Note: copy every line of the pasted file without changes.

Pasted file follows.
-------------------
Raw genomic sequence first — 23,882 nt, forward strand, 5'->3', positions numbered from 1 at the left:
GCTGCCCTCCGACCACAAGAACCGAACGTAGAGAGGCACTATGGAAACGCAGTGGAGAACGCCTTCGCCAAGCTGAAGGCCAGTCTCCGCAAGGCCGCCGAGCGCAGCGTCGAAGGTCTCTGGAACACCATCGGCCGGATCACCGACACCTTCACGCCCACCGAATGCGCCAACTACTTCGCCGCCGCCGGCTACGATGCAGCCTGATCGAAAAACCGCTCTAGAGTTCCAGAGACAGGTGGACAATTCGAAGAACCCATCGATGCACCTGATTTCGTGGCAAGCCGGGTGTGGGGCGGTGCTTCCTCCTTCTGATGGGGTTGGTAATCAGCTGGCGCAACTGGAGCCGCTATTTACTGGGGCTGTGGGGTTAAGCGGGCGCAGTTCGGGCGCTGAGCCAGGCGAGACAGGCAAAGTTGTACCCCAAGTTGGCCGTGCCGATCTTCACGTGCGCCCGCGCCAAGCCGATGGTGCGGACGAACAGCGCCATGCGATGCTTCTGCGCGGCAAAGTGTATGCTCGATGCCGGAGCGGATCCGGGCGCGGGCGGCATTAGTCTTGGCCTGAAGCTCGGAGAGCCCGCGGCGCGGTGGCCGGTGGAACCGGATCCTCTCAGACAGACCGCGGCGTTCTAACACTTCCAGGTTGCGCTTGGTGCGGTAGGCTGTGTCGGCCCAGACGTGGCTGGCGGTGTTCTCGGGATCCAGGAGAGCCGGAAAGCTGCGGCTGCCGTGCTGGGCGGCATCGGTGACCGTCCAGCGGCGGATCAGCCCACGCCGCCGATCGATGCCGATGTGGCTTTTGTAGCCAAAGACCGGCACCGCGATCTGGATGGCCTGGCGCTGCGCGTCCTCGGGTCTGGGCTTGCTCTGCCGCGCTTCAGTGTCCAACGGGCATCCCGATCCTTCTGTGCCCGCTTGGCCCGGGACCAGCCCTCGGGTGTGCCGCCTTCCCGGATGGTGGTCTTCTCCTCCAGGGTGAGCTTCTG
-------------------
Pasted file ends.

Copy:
Raw genomic sequence first — 23,882 nt, forward strand, 5'->3', positions numbered from 1 at the left:
GCTGCCCTCCGACCACAAGAACCGAACGTAGAGAGGCACTATGGAAACGCAGTGGAGAACGCCTTCGCCAAGCTGAAGGCCAGTCTCCGCAAGGCCGCCGAGCGCAGCGTCGAAGGTCTCTGGAACACCATCGGCCGGATCACCGACACCTTCACGCCCACCGAATGCGCCAACTACTTCGCCGCCGCCGGCTACGATGCAGCCTGATCGAAAAACCGCTCTAGAGTTCCAGAGACAGGTGGACAATTCGAAGAACCCATCGATGCACCTGATTTCGTGGCAAGCCGGGTGTGGGGCGGTGCTTCCTCCTTCTGATGGGGTTGGTAATCAGCTGGCGCAACTGGAGCCGCTATTTACTGGGGCTGTGGGGTTAAGCGGGCGCAGTTCGGGCGCTGAGCCAGGCGAGACAGGCAAAGTTGTACCCCAAGTTGGCCGTGCCGATCTTCACGTGCGCCCGCGCCAAGCCGATGGTGCGGACGAACAGCGCCATGCGATGCTTCTGCGCGGCAAAGTGTATGCTCGATGCCGGAGCGGATCCGGGCGCGGGCGGCATTAGTCTTGGCCTGAAGCTCGGAGAGCCCGCGGCGCGGTGGCCGGTGGAACCGGATCCTCTCAGACAGACCGCGGCGTTCTAACACTTCCAGGTTGCGCTTGGTGCGGTAGGCTGTGTCGGCCCAGACGTGGCTGGCGGTGTTCTCGGGATCCAGGAGAGCCGGAAAGCTGCGGCTGCCGTGCTGGGCGGCATCGGTGACCGTCCAGCGGCGGATCAGCCCACGCCGCCGATCGATGCCGATGTGGCTTTTGTAGCCAAAGACCGGCACCGCGATCTGGATGGCCTGGCGCTGCGCGTCCTCGGGTCTGGGCTTGCTCTGCCGCGCTTCAGTGTCCAACGGGCATCCCGATCCTTCTGTGCCCGCTTGGCCCGGGACCAGCCCTCGGGTGTGCCGCCTTCCCGGATGGTGGTCTTCTCCTCCAGGGTGAGCTTCTG